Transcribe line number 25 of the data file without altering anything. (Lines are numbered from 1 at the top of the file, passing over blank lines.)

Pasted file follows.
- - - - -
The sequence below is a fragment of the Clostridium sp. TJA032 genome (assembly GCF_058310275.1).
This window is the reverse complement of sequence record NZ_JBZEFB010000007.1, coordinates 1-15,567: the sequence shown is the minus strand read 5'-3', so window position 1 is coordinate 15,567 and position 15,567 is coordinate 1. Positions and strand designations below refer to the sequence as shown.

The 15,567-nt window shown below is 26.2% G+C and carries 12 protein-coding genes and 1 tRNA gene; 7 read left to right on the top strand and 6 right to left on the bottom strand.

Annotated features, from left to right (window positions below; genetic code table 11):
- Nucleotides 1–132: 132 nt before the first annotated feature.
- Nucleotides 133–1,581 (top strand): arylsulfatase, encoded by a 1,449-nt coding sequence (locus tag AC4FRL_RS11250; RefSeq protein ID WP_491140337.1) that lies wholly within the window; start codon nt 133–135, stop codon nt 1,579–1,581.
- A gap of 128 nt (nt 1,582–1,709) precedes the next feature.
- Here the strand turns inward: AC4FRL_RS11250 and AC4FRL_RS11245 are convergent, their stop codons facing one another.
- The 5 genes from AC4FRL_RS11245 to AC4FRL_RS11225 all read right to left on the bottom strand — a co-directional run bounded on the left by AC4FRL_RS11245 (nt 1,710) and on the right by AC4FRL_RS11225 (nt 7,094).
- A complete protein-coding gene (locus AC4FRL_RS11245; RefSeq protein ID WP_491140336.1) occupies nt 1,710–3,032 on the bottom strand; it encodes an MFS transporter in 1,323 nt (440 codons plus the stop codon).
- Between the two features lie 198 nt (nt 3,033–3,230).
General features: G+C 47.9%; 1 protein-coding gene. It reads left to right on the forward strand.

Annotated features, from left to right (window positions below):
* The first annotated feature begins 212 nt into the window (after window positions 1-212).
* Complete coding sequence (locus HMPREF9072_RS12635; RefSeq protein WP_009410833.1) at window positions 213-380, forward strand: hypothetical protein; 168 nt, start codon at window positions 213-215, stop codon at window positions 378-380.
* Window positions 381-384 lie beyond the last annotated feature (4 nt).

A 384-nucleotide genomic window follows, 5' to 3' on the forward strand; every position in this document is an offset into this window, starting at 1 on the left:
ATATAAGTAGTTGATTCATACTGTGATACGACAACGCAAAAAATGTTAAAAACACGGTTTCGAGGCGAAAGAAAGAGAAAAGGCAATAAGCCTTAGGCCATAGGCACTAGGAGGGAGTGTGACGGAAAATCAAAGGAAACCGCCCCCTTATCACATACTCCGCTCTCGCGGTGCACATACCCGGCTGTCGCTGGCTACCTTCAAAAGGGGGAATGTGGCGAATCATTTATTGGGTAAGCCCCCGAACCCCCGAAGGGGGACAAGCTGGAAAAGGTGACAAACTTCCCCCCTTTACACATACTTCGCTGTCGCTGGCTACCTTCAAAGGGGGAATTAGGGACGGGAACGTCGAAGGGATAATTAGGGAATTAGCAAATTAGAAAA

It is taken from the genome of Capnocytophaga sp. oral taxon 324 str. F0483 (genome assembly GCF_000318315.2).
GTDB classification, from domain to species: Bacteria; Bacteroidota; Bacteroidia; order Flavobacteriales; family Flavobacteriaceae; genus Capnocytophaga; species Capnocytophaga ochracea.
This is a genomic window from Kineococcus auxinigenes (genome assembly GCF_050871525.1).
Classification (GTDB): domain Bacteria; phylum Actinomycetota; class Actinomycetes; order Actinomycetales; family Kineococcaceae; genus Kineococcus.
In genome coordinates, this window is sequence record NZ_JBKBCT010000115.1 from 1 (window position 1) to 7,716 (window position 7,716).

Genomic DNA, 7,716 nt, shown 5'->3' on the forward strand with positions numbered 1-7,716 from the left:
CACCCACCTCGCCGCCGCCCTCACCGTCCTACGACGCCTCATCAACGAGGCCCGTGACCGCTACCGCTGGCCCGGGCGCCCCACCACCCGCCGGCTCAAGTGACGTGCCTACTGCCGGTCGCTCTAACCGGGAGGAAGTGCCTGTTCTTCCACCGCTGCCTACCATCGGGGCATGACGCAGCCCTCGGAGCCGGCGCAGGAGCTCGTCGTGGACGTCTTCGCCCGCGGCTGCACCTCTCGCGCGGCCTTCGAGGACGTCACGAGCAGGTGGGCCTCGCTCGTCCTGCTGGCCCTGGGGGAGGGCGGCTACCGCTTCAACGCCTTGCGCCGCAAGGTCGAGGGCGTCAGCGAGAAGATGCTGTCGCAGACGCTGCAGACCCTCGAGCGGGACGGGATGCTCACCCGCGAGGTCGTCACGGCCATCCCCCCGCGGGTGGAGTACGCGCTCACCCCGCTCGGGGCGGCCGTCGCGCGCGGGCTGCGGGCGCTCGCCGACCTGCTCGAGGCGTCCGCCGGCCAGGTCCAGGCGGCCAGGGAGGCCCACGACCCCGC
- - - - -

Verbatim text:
CACCCACCTCGCCGCCGCCCTCACCGTCCTACGACGCCTCATCAACGAGGCCCGTGACCGCTACCGCTGGCCCGGGCGCCCCACCACCCGCCGGCTCAAGTGACGTGCCTACTGCCGGTCGCTCTAACCGGGAGGAAGTGCCTGTTCTTCCACCGCTGCCTACCATCGGGGCATGACGCAGCCCTCGGAGCCGGCGCAGGAGCTCGTCGTGGACGTCTTCGCCCGCGGCTGCACCTCTCGCGCGGCCTTCGAGGACGTCACGAGCAGGTGGGCCTCGCTCGTCCTGCTGGCCCTGGGGGAGGGCGGCTACCGCTTCAACGCCTTGCGCCGCAAGGTCGAGGGCGTCAGCGAGAAGATGCTGTCGCAGACGCTGCAGACCCTCGAGCGGGACGGGATGCTCACCCGCGAGGTCGTCACGGCCATCCCCCCGCGGGTGGAGTACGCGCTCACCCCGCTCGGGGCGGCCGTCGCGCGCGGGCTGCGGGCGCTCGCCGACCTGCTCGAGGCGTCCGCCGGCCAGGTCCAGGCGGCCAGGGAGGCCCACGACCCCGC